First published in 1999, this volume explores the great diversity of music created by African communities is reflected in this book, which discusses the ways in which a wide range of musical forms are composed and performed from Egypt to South Africa and from Ghana to Kenya. As two composers explain here, this diversity provides much inspiration for western contemporary composition. Particular attention is paid to the contexts generate musical creativity. Ceremonies and festivals celebrating birth, death, marriage or rites of passage provide the impetus for much composition and performance, enabling young people to pick up, early on, some of the techniques and styles of which they then become the new exponents. The book also looks at the role played by formal music education programmes and bodies such as the South African Music Rights Organization and the South African Broadcasting Corporation in fostering musical activity, as well as the contribution of composers to the social and political changes that have dominated South African life in recent years.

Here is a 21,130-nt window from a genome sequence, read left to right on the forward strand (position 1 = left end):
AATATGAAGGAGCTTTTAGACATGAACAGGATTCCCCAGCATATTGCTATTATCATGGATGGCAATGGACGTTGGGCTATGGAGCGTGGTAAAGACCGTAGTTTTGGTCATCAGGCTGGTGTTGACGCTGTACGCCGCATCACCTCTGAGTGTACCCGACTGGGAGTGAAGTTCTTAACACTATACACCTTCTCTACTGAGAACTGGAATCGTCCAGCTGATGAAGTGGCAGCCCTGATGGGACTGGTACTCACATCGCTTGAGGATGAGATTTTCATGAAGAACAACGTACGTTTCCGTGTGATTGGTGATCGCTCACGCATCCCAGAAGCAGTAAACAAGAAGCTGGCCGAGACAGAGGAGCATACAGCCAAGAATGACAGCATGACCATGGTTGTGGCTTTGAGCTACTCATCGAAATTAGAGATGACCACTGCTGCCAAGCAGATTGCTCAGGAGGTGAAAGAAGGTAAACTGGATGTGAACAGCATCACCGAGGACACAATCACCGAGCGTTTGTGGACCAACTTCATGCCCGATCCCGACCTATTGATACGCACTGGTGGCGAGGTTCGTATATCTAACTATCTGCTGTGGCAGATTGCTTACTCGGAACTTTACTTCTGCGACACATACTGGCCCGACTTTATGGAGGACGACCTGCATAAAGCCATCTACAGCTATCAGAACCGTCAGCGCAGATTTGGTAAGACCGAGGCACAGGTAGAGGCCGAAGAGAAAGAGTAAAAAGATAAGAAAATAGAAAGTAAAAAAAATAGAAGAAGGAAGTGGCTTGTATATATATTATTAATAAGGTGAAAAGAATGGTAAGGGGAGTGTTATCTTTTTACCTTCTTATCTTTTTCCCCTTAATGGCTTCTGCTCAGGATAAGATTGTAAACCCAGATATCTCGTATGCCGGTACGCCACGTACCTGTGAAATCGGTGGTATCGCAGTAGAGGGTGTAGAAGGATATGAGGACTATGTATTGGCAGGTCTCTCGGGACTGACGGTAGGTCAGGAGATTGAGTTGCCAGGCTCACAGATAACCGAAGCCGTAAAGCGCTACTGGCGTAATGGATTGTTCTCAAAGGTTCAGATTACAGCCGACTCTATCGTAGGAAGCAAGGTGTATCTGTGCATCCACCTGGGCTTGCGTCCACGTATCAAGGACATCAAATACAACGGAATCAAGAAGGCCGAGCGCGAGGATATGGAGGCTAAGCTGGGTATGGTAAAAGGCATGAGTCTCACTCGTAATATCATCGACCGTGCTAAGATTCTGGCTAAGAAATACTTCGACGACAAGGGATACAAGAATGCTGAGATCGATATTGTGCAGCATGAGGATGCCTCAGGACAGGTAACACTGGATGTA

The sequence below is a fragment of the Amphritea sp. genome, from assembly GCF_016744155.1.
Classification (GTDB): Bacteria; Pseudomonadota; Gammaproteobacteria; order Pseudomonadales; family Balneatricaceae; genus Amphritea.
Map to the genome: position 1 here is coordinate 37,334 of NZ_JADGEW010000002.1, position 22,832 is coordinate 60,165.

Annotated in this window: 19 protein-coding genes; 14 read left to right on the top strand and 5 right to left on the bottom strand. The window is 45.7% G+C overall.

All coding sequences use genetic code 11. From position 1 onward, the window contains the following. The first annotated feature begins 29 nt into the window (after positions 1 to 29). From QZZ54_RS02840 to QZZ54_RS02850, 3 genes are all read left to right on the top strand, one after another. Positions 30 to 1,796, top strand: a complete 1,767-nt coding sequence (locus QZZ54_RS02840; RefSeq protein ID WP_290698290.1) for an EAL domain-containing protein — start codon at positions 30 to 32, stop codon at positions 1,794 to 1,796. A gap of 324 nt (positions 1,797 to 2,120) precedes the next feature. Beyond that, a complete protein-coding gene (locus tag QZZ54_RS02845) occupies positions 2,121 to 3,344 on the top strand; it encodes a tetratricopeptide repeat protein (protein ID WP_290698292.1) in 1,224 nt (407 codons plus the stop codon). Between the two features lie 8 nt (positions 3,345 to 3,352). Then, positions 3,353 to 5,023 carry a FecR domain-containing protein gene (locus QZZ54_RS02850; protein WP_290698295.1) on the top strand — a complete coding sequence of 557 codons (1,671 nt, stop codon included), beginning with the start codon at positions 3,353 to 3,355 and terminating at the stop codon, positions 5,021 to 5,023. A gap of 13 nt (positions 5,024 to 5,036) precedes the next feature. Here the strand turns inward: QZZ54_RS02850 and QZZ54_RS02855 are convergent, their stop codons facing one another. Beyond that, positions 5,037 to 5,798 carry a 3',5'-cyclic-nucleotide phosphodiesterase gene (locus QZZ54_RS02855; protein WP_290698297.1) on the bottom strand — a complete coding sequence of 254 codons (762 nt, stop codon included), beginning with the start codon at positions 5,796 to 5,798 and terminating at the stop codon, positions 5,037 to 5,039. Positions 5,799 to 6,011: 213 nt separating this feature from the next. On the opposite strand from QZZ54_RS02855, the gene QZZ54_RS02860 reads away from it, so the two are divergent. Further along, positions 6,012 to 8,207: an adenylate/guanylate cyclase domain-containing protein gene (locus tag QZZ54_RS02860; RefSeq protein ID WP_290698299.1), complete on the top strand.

Table of Contents
1. Introduction: Composing the Music of Africa. Malcolm Floyd. 2. Melodic and Rhythmic Aspects of African Music. Christopher James. Part 1: The Making of ‘Traditional Music’. 3. Egyptian Folk Music. Adel Kamel. 4. The Roots of Ghanaian Composers. James Flolu. 5. Drumming in Ghana. Trevor Wiggins. 6. The Xylophone Tradition of North-West Ghana. Trevor Wiggins. 7. The Making of Karimojong’ Cattle Songs. Kenneth Gourlay. 8. Embaire Xylophone Music of Samusiri Babalanda. Gerhard Kubik. 9. Warrior Composers: Maasai Boys and Men. Malcolm Floyd. 10. New Lyres in Northern Kenya: the Enchamunge of the Samburu and the Kilumba of the Turkana. Malcolm Floyd. Part 2: The Changing Faces of Music. 11. Consumer-led Creation: Taarab Music Composition in Zanzibar. Janet Topp Fargion. 12. Kwela: the Structure and Sound of Pennywhistle Music. Lara Allen. 13. Keeping our Ears to the Ground: Cross-Culturalism and the Composer in South Africa, ‘Old’ and ‘New’. Hans Roosenschoon. 14. Timbila. Hans Roosenschoon. 15. Black – White – Rainbow: a Personal View on what African Music means to the Contemporary Western Composer. Geoffrey Poole. 16. Egyptian Composition in the Twentieth Century. Adel Kamel.